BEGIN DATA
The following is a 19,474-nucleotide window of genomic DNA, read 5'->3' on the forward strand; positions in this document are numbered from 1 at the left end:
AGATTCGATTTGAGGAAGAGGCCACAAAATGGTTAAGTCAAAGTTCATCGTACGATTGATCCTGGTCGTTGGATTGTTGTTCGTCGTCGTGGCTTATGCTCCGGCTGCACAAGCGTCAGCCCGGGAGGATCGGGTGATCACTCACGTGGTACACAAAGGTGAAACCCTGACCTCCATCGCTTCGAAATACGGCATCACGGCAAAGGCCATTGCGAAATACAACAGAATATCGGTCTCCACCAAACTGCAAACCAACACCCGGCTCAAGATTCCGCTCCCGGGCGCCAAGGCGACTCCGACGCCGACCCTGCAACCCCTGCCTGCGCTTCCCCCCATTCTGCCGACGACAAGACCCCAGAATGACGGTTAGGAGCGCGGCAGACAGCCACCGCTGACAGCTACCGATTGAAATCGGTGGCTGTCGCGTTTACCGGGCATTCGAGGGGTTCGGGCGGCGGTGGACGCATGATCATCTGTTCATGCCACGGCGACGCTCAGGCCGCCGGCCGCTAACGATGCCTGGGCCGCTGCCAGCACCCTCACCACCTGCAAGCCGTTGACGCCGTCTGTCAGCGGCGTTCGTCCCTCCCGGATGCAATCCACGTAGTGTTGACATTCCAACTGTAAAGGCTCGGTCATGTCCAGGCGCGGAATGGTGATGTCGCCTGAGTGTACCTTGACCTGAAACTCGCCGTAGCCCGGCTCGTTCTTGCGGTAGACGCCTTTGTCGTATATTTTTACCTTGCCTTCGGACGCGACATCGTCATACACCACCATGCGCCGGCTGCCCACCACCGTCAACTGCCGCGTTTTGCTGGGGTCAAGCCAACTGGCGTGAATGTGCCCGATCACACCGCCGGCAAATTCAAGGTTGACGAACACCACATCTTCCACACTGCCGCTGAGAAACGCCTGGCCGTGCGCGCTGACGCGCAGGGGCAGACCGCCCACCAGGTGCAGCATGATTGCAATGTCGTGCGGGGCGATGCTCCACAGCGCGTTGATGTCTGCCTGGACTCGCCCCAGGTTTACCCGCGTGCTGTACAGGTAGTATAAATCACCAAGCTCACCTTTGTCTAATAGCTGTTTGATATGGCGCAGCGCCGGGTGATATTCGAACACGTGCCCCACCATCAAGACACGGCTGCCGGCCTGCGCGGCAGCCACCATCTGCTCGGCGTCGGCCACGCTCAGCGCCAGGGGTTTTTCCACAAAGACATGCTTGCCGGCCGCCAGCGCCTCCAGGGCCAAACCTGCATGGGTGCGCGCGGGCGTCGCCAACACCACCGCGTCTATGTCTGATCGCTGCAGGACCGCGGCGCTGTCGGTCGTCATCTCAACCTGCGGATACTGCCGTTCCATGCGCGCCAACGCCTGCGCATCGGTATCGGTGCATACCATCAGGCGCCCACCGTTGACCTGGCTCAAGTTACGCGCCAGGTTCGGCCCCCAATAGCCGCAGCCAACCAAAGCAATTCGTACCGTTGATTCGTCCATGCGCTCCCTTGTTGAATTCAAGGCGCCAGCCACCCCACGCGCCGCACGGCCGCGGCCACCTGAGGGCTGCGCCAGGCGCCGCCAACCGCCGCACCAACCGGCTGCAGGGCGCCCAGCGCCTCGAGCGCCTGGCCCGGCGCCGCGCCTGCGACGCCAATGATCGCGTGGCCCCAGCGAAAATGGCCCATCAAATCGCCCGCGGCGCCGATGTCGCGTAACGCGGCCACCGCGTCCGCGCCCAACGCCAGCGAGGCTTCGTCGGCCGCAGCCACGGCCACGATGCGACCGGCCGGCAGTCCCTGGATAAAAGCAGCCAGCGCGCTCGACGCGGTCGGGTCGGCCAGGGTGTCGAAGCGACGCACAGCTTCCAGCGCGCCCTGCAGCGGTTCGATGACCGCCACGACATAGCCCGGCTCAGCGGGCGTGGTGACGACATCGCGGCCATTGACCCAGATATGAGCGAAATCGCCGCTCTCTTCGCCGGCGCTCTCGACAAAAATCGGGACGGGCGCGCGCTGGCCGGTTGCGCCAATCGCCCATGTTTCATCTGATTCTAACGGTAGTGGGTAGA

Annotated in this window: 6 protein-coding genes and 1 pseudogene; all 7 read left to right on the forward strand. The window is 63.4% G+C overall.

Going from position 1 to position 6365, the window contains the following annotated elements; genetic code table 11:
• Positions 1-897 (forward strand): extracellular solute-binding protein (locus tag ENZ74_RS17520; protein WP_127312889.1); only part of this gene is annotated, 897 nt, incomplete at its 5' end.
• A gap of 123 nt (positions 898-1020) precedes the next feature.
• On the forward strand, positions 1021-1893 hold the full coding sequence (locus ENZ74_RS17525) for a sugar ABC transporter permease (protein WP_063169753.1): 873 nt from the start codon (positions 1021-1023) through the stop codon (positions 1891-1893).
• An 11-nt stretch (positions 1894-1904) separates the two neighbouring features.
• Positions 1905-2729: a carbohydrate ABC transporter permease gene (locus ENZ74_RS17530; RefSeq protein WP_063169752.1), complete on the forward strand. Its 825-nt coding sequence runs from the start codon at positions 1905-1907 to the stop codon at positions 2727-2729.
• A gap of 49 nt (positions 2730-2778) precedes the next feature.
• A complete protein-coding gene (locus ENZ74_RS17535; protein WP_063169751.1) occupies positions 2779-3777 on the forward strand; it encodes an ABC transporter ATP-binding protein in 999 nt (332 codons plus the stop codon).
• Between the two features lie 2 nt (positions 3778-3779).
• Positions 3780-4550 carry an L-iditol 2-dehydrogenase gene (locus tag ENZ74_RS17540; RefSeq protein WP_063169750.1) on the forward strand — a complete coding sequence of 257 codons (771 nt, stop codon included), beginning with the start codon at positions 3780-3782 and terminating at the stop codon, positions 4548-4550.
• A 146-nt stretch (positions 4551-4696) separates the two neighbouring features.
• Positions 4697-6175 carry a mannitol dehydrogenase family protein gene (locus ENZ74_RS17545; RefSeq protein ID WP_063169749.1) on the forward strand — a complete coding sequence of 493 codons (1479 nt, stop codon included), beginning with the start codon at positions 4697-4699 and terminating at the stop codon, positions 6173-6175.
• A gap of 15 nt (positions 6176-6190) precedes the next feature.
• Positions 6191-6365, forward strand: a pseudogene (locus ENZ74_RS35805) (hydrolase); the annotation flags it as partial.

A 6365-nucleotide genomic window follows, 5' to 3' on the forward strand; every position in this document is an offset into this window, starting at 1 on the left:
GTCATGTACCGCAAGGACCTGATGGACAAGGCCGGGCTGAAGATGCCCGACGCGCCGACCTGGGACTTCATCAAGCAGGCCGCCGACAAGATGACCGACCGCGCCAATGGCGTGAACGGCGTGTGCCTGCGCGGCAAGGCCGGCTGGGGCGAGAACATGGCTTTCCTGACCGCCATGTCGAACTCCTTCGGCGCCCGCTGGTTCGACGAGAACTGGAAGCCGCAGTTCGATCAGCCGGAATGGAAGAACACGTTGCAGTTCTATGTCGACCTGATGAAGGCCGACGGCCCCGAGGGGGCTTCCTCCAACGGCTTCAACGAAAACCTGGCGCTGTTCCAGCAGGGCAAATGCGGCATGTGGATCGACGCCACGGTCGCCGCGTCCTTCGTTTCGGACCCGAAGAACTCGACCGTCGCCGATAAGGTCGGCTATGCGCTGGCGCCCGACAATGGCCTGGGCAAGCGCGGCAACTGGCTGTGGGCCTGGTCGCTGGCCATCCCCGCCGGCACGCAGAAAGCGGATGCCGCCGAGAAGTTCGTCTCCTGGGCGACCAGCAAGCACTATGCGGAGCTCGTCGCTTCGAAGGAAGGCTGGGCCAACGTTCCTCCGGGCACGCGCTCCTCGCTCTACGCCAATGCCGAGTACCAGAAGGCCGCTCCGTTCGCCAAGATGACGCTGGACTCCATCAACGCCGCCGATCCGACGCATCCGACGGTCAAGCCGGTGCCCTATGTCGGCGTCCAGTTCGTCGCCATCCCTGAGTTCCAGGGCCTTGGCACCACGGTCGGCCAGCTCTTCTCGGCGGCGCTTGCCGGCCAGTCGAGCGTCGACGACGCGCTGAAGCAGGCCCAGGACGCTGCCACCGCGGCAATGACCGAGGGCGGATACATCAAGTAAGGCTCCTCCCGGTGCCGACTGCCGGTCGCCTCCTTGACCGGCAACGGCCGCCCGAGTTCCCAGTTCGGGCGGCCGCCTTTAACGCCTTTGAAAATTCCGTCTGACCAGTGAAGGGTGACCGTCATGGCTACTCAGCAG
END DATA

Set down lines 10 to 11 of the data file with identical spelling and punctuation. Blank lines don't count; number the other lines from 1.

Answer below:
• A gap of 49 nt (positions 2730-2778) precedes the next feature.
• A complete protein-coding gene (locus ENZ74_RS17535; protein WP_063169751.1) occupies positions 2779-3777 on the forward strand; it encodes an ABC transporter ATP-binding protein in 999 nt (332 codons plus the stop codon).